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A philosophical approach to a business matter
on 28 November 2013
I have read various "self help" and business strategy books throughout the years yet I do not confess to knowing everything about the genre, however the personal business plan was a rather pleasant book to read.
The basic premise revolves around how you can change your life for the better by creating a personalised business plan in order to structure your targets, progress and goals - much in the same way one would conduct a conventional business projection. The book has a section at the back for "exercises" which can be completed as the paragraphs progress throughout your reading and the overall quality of the product is good and sturdy, manufactured with good materials.
It is wise to take self help books with a pinch of salt as I feel that many people buy them when they are on a downwards cycle in life and expect a book to provide them with deep seated answers and issues that they have regarding themselves, their goals and their own happiness. This is not a miracle cure, nor does it advertise to be one - something which I very much liked in fairness!
Towards the beginning of the book, the author can have the effect of putting the reader off as the first few pages are dedicated to informing the reader how greater the Personal Business Plan is and what they can expect out of it. This can come off a little conceited, although I warmed to the author later on and found his writing style a little bit less patronising than I had initially. This can be taken as setting context, although I feel there is just slightly too much of the same thing here.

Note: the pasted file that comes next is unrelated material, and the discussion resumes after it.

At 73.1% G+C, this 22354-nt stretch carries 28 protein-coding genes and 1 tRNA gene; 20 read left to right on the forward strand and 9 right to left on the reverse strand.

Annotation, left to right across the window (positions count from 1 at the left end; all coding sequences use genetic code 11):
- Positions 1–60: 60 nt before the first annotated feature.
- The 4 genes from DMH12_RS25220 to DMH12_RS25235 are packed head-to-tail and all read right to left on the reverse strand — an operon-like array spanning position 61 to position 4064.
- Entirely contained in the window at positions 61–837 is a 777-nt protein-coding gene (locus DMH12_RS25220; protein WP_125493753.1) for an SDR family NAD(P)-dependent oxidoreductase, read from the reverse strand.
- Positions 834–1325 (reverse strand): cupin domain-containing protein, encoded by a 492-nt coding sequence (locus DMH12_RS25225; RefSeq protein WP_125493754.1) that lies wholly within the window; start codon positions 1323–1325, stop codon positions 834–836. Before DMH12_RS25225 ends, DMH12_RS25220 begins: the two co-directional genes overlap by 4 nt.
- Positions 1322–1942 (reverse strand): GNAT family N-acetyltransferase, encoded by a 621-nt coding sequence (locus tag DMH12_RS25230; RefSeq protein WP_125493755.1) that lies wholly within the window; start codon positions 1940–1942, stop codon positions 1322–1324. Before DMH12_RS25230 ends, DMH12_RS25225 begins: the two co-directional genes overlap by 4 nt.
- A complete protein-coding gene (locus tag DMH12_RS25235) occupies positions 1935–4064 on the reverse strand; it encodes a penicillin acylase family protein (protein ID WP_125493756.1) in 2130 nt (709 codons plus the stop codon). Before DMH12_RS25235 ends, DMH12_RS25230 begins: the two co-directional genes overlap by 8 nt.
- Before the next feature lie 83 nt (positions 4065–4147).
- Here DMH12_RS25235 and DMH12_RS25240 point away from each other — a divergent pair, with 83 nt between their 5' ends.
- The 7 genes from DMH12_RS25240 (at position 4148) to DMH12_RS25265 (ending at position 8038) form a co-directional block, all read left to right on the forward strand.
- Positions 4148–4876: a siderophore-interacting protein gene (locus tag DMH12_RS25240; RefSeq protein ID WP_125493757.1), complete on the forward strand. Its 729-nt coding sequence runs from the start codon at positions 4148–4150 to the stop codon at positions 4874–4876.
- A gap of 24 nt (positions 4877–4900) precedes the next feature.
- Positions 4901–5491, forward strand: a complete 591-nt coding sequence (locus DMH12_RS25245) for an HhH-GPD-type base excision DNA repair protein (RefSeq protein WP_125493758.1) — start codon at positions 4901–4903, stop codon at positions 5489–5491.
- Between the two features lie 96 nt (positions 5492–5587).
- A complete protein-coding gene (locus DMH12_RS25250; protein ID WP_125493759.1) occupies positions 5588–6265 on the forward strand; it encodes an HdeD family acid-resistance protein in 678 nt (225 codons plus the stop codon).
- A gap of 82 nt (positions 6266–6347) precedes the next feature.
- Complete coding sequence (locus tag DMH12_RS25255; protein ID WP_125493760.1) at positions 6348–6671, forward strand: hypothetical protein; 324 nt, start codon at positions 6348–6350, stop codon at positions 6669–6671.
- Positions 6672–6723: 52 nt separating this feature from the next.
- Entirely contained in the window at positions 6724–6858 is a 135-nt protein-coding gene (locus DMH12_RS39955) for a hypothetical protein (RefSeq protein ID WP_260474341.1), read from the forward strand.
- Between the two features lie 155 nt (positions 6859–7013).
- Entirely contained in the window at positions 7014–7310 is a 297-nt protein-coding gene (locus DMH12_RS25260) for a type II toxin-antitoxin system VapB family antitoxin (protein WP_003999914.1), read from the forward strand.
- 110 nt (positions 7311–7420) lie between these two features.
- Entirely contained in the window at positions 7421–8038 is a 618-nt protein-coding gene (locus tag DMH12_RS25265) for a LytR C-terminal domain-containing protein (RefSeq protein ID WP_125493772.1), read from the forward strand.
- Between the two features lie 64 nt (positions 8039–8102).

Moving through onto the actual plan, the book does make a variety of excellent points. It is true what the author points out - that more people spend more time planning their weekend at the Zoo than they do their own life and this opens up a variety of questions regarding priorities in our own lives. At this point it would be easy to criticise by saying that TPBP spends too much time focusing on business success and "monetary goals" rather than real life - after all surprises are often the most fruitful and memorable occasions in our lives (not many people plan on meeting their future partner at a specific time and a specific place for just one example). Yet TPBP doesn't do this, it acknowledges that everyone's goals can be different and one persons business success priority could be non existent on the list of somebody else's.
This is where this book truly does succeed. Unlike other self help books which focus on a specific category (I.e "grow your business", "be more attractive", "accomplish your travel dreams" etc.) the Personal Business Plan leaves the majority of the crucial information to the reader. It does not come off in a way in which it is telling the reader what to wish for, it simply and coherently describes a way in which to identify and pursue their personal goals. Has it worked on me? Well to be honest, I am a fairly goal oriented individual anyway and am well on the way to accomplishing everything I want out of life - yet it has opened my eyes to some more philosophical questions about the priorities in our lives, and that is always a good thing.